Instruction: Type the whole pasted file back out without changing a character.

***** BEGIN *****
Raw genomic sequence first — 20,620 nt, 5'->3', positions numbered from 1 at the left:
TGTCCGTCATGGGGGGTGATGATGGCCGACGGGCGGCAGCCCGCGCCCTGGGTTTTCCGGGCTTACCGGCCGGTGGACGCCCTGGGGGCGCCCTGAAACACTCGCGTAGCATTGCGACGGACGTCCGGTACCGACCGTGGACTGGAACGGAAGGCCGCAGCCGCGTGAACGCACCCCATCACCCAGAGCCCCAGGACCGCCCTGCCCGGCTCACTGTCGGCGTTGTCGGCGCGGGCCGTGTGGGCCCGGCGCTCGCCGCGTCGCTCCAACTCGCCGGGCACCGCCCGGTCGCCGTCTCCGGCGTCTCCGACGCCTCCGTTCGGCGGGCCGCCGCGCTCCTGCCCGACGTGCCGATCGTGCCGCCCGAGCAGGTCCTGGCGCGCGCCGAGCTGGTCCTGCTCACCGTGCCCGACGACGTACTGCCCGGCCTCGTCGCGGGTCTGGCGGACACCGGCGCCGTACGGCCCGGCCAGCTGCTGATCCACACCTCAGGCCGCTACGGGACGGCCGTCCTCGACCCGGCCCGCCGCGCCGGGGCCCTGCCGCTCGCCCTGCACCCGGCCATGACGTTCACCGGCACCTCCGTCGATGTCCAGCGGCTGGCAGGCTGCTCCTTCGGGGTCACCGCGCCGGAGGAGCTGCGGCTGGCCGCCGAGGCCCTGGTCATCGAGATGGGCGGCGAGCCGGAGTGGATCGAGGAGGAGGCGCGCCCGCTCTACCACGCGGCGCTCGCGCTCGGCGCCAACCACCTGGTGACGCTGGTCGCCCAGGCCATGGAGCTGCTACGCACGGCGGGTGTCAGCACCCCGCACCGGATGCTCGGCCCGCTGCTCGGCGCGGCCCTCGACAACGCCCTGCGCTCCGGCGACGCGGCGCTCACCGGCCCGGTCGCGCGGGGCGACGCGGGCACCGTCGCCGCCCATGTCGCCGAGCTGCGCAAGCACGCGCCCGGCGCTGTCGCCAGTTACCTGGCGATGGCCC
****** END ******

Raw genomic sequence first — 20,620 nt, 5'->3', positions numbered from 1 at the left:
TGTCCGTCATGGGGGGTGATGATGGCCGACGGGCGGCAGCCCGCGCCCTGGGTTTTCCGGGCTTACCGGCCGGTGGACGCCCTGGGGGCGCCCTGAAACACTCGCGTAGCATTGCGACGGACGTCCGGTACCGACCGTGGACTGGAACGGAAGGCCGCAGCCGCGTGAACGCACCCCATCACCCAGAGCCCCAGGACCGCCCTGCCCGGCTCACTGTCGGCGTTGTCGGCGCGGGCCGTGTGGGCCCGGCGCTCGCCGCGTCGCTCCAACTCGCCGGGCACCGCCCGGTCGCCGTCTCCGGCGTCTCCGACGCCTCCGTTCGGCGGGCCGCCGCGCTCCTGCCCGACGTGCCGATCGTGCCGCCCGAGCAGGTCCTGGCGCGCGCCGAGCTGGTCCTGCTCACCGTGCCCGACGACGTACTGCCCGGCCTCGTCGCGGGTCTGGCGGACACCGGCGCCGTACGGCCCGGCCAGCTGCTGATCCACACCTCAGGCCGCTACGGGACGGCCGTCCTCGACCCGGCCCGCCGCGCCGGGGCCCTGCCGCTCGCCCTGCACCCGGCCATGACGTTCACCGGCACCTCCGTCGATGTCCAGCGGCTGGCAGGCTGCTCCTTCGGGGTCACCGCGCCGGAGGAGCTGCGGCTGGCCGCCGAGGCCCTGGTCATCGAGATGGGCGGCGAGCCGGAGTGGATCGAGGAGGAGGCGCGCCCGCTCTACCACGCGGCGCTCGCGCTCGGCGCCAACCACCTGGTGACGCTGGTCGCCCAGGCCATGGAGCTGCTACGCACGGCGGGTGTCAGCACCCCGCACCGGATGCTCGGCCCGCTGCTCGGCGCGGCCCTCGACAACGCCCTGCGCTCCGGCGACGCGGCGCTCACCGGCCCGGTCGCGCGGGGCGACGCGGGCACCGTCGCCGCCCATGTCGCCGAGCTGCGCAAGCACGCGCCCGGCGCTGTCGCCAGTTACCTGGCGATGGCCC